The catch is the part of the stroke when the blade enters the water. A rower completes the catch by either lifting the handle slightly or by dropping/unweighing the handle – the handle will rise slightly and the blade will enter the water.

Be patient but decisive with the catch; bury the blade fully, just below the surface of the water, before you push with the legs. A smooth but sharp catch, quick but not rushed, will keep the boat’s speed and will allow for a powerful drive.

Many people would argue that the catch is the most important part of the stroke because a poor catch will upset the balance of the boat and will lead to a poor drive and finish.

Body position and execution

It is important to establish the forward body position early in the recovery and keep it as you slide forward on the seat. When you are just about finished the slide forward, you should be ready to drop the blade into the water.

Below is a picture of a rower in the catch position.

  • Arms and shoulders are relaxed but are extended forward (the blade will be just above the water)
  • Upper body is angled forward at the hips and is straight from the hips to the top of the head
  • Shins are at a 90 degree angle (maybe less with a shorter slide in a fixed seat boat)
  • In a fixed seat boat, you will be sitting on the front edge of the seat
Image courtesy of concept2

To execute a perfect catch:

During the recovery when you are just about finished your slide on the seat, unweigh the handle allowing it to rise up and allowing the blade to enter the water. Keep your shoulders and back steady, ensuring that you drop the blade when it is at the maximum angle to the boat.

Ensure that you drop the blade just under the surface of the water; there is no need to lift the handle to make it go deeper

Without changing your body angle, engage your core and push on the foot board immediately to lock the blade in the water.

Catch tips and key points

  • A good catch depends on a good recovery – you must establish the correct arm reach and body angle early so you are ready to drop the blade into the water.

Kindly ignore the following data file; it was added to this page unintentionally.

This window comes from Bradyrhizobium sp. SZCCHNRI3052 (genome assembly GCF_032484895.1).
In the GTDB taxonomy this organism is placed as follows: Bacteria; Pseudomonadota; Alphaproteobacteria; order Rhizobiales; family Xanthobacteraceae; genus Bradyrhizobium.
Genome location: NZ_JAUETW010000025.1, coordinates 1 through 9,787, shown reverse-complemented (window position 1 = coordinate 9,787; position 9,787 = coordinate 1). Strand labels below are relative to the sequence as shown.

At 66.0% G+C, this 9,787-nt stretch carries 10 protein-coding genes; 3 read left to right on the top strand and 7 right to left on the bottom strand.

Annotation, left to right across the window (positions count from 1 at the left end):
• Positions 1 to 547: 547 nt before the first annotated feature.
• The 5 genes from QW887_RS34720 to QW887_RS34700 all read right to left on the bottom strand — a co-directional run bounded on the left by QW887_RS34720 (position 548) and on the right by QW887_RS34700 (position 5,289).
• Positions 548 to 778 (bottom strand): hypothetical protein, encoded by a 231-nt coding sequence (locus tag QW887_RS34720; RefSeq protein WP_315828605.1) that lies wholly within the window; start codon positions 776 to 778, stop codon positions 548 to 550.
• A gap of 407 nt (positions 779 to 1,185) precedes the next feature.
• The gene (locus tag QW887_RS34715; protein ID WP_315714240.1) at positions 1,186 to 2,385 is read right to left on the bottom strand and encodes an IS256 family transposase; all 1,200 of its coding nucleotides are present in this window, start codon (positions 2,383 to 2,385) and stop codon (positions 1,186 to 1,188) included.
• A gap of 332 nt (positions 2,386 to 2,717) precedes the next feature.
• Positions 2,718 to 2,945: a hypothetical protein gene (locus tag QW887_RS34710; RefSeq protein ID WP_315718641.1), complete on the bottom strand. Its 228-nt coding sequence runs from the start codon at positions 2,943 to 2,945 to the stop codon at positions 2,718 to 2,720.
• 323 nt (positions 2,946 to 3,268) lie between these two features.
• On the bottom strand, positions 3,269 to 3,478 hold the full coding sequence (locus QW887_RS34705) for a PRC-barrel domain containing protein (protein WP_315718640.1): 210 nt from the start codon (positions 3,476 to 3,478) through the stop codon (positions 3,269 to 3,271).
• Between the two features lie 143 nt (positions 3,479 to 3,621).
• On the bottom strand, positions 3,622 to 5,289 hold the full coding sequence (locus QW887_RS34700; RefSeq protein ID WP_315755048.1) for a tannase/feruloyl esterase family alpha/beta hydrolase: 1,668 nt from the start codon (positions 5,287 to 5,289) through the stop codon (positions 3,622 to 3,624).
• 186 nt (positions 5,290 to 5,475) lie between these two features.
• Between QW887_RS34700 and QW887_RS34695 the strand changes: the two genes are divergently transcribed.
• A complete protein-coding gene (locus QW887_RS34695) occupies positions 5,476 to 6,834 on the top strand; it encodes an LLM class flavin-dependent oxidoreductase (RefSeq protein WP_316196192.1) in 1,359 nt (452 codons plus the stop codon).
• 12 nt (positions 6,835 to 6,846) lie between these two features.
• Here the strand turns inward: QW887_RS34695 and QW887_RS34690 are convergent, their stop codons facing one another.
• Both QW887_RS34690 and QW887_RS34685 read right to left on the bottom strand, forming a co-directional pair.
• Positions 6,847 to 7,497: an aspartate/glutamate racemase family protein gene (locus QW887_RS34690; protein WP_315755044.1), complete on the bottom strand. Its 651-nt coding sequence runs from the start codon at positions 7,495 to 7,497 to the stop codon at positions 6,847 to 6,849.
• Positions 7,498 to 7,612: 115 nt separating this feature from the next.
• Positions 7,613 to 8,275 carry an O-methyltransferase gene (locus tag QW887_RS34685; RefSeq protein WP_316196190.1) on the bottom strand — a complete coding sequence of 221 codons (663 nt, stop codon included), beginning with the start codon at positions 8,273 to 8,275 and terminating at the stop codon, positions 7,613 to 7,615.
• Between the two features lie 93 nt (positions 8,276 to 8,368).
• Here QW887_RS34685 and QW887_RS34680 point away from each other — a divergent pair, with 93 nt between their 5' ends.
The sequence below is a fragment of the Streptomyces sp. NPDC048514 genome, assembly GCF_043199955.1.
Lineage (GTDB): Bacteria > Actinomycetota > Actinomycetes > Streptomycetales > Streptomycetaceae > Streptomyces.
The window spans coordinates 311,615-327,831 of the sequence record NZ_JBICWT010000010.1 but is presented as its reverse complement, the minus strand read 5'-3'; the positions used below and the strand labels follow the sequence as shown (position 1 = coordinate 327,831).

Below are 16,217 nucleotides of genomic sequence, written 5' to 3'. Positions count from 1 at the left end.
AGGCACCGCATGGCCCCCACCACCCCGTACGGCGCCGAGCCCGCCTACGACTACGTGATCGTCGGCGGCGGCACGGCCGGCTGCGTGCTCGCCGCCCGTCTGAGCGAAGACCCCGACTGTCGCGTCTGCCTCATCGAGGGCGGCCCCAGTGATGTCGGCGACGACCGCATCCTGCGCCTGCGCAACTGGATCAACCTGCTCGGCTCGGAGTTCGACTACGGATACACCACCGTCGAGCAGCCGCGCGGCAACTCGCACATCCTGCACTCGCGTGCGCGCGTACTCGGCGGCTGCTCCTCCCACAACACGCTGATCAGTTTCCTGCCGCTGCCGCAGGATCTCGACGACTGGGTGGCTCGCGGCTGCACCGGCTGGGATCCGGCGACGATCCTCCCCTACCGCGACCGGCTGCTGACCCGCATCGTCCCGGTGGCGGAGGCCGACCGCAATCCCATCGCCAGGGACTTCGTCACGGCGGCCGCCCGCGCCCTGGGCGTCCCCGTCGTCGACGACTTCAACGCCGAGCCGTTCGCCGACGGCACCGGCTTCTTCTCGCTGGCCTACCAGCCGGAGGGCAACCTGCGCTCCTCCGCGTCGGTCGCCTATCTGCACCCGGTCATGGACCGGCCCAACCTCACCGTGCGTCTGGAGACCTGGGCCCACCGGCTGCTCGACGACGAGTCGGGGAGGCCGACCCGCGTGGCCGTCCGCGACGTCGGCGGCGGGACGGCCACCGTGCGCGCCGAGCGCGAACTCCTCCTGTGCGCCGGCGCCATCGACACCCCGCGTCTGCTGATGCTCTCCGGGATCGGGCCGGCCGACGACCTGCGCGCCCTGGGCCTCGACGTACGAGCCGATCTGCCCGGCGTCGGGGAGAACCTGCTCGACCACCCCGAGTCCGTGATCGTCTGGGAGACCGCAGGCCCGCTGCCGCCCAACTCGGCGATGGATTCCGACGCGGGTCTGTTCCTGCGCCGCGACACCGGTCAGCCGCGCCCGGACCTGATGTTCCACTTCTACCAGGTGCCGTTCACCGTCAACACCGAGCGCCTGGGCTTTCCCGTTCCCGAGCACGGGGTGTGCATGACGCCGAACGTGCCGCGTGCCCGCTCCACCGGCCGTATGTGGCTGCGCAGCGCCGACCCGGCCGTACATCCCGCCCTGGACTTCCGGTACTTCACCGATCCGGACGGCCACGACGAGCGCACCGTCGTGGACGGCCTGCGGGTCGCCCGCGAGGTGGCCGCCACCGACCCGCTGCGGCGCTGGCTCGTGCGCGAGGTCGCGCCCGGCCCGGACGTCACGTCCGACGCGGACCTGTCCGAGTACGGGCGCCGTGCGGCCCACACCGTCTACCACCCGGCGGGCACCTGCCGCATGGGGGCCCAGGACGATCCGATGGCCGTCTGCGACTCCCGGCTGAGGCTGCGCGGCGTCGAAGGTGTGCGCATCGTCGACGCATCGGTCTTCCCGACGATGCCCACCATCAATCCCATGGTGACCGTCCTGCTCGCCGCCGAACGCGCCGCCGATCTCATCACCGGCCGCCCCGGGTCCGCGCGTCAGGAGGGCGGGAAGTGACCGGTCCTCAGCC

• During the recovery, square the blade early to ensure that it is square when you are ready to drop it into the water.
  • Let your hands do the work
    • light hands with little effort versus a tight grip and a forced effort
    • loose shoulders and arms
  • Feel as though you are catching the water when the boat is at its maximum speed.
  • Be quick but not rushed or too aggressive as this may cause the blade to go deep into the water.
  • Be sure to push with the legs after the blade is fully buried.
  • The hands never stop moving – they move smoothly toward the stern, rise gently for the catch, and move back toward the bow as soon as the legs drive against the footboard

Common mistakes

  • The cox may say that you are ‘skying’ the blade. ‘Skying’ happens when you lunge forward and or dip your hands down at the catch forcing the blade to go up in the air.
  • Slamming the the blade into the water aggressively.
  • Lifting the blade into the water with the shoulders and back instead of lifting with the arms only or unweighing the handle.
  • Failing to engage your core muscles when the blade is in the water, making it impossible to make a solid connection with the water.
  • ‘Rowing it in’ or ‘missing water’ meaning that you start your leg drive, and/or your back swing, before the blade is buried under the surface of the water.


Use the following drills to develop a good catch:

  • Blade placement drills in the catch position
  • Pause drills at arms away and body forward so that your body is in the forward position ready for the catch
  • Rowing in pairs and fours